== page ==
Chris B. Schaffer, Andre Brodeur, and Eric Mazur
Measurement Science and Technology (2001)
Laser-induced breakdown and damage to transparent materials has remained an active area of research for four decades. In this paper we review the basic mechanisms that lead to laser-induced breakdown and damage and present a summary of some open questions in the field. We present a method for measuring the threshold intensity required to produce breakdown and damage in the bulk, as opposed to on the surface, of the material. Using this technique, we measure the material band-gap and laser-wavelength dependence of the threshold intensity for bulk damage using femtosecond laser pulses. Based on these thresholds, we determine the relative role of different nonlinear ionization mechanisms for different laser and material parameters.
Chris B. Schaffer, André Brodeur, José F. García, and Eric Mazur
Optics Letters (2001)
Using tightly focused femtosecond laser pulses of just 5 nJ, we produce optical breakdown and structural change in bulk transparent materials and demonstrate micromachining of transparent materials by use of unamplified lasers. We present measurements of the threshold for structural change in Corning 0211 glass as well as a study of the morphology of the structures produced by single and multiple laser pulses. At a high repetition rate, multiple pulses produce a structural change dominated by cumulative heating of the material by successive laser pulses. Using this cumulative heating effect, we write single-mode optical waveguides inside bulk glass, using only a laser oscillator.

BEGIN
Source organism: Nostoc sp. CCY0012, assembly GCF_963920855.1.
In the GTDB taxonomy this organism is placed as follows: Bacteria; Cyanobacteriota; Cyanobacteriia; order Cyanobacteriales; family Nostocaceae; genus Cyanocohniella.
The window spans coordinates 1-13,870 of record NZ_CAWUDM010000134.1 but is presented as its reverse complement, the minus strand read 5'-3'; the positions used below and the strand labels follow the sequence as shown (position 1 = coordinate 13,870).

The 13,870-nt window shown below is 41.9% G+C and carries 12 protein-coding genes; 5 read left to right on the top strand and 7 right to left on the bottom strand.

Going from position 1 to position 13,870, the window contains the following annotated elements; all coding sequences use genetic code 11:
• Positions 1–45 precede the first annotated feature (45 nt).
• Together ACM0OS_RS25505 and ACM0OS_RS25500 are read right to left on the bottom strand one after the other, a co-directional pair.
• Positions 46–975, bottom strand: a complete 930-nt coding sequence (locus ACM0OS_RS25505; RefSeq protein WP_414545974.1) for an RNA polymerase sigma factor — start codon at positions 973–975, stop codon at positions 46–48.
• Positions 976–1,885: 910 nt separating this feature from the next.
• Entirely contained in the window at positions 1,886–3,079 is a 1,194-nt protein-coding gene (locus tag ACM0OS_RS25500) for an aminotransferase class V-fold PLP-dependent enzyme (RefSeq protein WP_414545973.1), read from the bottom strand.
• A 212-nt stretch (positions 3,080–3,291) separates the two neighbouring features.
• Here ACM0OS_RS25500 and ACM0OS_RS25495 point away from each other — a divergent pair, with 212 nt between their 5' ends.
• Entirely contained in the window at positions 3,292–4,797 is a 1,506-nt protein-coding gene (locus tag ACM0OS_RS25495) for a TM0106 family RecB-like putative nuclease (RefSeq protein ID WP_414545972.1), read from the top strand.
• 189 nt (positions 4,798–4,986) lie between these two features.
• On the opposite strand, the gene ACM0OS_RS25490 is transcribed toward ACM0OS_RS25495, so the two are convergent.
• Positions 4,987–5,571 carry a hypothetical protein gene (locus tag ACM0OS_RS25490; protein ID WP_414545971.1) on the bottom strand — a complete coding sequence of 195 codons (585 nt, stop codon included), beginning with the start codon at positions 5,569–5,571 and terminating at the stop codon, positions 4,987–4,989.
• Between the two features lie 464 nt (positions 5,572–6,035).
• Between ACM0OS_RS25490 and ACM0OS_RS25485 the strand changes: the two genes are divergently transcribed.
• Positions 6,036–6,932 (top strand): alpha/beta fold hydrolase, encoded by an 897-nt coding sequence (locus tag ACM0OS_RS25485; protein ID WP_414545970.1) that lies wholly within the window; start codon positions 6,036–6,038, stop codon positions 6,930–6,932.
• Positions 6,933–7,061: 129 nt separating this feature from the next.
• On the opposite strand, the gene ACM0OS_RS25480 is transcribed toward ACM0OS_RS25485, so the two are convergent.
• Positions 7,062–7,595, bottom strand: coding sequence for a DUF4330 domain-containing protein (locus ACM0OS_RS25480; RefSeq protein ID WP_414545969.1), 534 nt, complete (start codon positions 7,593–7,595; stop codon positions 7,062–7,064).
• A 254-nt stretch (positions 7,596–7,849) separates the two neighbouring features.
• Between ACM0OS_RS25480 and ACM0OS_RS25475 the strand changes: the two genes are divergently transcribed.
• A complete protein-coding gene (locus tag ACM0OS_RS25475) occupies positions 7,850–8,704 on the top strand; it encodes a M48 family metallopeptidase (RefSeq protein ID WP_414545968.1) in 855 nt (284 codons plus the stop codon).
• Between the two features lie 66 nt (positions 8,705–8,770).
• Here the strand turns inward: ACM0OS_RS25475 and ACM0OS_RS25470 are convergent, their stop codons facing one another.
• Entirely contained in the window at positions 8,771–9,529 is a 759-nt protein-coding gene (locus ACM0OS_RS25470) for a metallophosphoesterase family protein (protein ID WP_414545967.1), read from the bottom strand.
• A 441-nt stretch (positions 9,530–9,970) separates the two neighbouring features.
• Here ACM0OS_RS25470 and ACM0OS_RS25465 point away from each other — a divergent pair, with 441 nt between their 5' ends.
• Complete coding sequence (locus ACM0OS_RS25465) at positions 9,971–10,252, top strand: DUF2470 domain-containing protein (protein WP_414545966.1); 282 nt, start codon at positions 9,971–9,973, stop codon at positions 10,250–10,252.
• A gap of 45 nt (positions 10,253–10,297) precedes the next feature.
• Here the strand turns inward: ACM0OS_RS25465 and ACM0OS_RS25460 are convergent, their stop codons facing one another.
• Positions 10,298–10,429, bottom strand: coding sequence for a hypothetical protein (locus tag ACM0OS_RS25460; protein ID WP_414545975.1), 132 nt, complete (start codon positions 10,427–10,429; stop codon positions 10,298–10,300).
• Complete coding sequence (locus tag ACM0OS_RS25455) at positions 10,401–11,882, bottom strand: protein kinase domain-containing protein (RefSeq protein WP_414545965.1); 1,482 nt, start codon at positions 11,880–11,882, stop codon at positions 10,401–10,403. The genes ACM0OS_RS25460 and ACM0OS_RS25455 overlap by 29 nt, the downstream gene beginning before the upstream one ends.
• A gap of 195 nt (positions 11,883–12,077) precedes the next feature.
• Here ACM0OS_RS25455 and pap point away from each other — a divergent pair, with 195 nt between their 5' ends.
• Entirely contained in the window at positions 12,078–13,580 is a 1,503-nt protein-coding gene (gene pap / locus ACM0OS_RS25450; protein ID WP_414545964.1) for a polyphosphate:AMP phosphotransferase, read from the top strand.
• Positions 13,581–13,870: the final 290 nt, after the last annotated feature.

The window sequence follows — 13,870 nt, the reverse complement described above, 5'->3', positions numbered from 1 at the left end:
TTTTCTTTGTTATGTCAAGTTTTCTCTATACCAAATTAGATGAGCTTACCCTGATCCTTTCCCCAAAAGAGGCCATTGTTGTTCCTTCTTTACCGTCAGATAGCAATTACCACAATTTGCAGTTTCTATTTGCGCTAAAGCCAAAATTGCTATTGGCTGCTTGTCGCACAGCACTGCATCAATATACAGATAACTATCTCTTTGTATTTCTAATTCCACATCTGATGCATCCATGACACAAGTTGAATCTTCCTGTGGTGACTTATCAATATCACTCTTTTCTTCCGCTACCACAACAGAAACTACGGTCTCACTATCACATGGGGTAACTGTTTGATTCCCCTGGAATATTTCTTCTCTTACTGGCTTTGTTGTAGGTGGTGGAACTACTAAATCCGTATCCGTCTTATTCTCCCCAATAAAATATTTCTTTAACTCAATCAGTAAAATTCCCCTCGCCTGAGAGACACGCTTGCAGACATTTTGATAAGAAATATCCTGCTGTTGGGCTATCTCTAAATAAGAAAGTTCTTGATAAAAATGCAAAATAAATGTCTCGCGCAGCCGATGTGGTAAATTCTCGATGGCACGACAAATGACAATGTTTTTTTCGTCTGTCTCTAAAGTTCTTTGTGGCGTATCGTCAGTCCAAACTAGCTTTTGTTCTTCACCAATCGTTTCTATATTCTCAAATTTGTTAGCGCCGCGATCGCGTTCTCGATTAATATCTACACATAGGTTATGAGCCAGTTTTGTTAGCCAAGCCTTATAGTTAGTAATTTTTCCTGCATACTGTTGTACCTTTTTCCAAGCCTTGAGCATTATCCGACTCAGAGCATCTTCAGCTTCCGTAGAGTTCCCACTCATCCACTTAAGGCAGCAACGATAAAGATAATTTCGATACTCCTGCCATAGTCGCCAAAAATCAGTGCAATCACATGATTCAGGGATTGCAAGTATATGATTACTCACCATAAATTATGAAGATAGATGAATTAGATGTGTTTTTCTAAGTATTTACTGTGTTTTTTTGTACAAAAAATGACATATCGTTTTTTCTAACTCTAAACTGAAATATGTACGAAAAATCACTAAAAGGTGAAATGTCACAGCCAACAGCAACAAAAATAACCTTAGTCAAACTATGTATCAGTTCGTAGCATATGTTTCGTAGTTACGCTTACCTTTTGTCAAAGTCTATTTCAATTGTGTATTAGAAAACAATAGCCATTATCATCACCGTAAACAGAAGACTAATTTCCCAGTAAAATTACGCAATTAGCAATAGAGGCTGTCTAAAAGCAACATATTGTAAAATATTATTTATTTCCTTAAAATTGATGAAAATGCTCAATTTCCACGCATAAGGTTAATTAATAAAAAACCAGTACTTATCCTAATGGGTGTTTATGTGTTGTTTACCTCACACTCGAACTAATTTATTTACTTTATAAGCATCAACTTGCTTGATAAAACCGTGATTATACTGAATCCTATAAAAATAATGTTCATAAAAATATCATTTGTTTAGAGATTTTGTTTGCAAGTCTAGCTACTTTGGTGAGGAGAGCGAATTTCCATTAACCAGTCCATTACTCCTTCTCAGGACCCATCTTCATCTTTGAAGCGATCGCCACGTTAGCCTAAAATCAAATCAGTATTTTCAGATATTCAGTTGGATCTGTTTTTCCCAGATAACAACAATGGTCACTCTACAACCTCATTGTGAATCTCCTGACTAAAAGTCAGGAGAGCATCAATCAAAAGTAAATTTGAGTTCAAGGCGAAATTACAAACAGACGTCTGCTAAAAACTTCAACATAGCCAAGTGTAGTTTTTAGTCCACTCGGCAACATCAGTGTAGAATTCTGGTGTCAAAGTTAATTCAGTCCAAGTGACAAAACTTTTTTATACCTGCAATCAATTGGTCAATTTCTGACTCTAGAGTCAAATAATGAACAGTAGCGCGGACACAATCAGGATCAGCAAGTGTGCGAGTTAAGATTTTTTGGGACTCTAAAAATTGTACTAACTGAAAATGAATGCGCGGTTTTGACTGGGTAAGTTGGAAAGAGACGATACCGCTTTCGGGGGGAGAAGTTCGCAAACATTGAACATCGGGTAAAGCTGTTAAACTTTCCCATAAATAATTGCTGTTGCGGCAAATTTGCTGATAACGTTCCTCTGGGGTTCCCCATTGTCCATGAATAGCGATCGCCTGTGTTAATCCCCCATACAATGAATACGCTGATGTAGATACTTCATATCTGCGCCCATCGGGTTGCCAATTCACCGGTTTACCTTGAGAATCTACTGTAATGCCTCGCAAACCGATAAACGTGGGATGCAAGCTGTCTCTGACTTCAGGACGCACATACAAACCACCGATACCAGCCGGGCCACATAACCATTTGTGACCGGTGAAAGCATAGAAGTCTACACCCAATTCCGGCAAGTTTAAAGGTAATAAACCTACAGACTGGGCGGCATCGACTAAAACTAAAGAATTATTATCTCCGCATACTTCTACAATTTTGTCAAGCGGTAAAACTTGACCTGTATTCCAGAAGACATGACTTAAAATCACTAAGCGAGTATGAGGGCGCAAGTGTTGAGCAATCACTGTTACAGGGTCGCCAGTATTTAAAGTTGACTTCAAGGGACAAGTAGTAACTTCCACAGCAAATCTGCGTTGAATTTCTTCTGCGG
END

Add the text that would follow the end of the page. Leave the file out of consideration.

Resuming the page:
Chris B. Schaffer and Eric Mazur
Optics and Photonics News (2001)
In recent years femtosecond laser pulses have been used to micromachine a great variety of materials. Ultrashort pulses cleanly ablate virtually any material with a precision that meets or exceeds that of other laser-based techniques, making the femtosecond laser an attractive micromachining tool.1 In transparent materials, where micromachining relies on nonlinear absorption, femtosecond lasers allow three-dimensional microfabrication with submicrometer precision. These lasers can produce three-dimensionally localized refractive index changes in the bulk of a transparent material, opening th door to the fabrication of a wide variety of optical devices. Until recently, micromachining of transparent materials was believed to require amplified laser systems. We have found, however, that transparent materials can also be micromachined using tightly focused trains of femtosecond laser pulses from an unamplified laser oscillator. In addition to reducing the cost and complexity of the laser system, femtosecond laser oscillators enable micromachining using a multipleshot cumulative effect.We have used this new technique to directly write singlemode optical waveguides into bulk glass.
David N. Fittinghoff, Chris B. Schaffer, Eric Mazur, and Jeffrey A. Squier
IEEE Journal of Selected Topics in Quantum Electronics (2001)
Temporally decorrelated multifocal arrays eliminate spatial interference between adjacent foci and allow multifocal imaging with the diffraction-limited resolution of a single focus, even for foci spaced by less than the focal diameter. In this paper, we demonstrate a high-efficiency cascaded-beamsplitter array for producing temporally decorrelated beamlets. These beamlets are used to produce a multifocal microscope with which we have demonstrated two-photon fluorescence imaging, multifocal micromachining of optical waveguides, and multifocal optical trapping.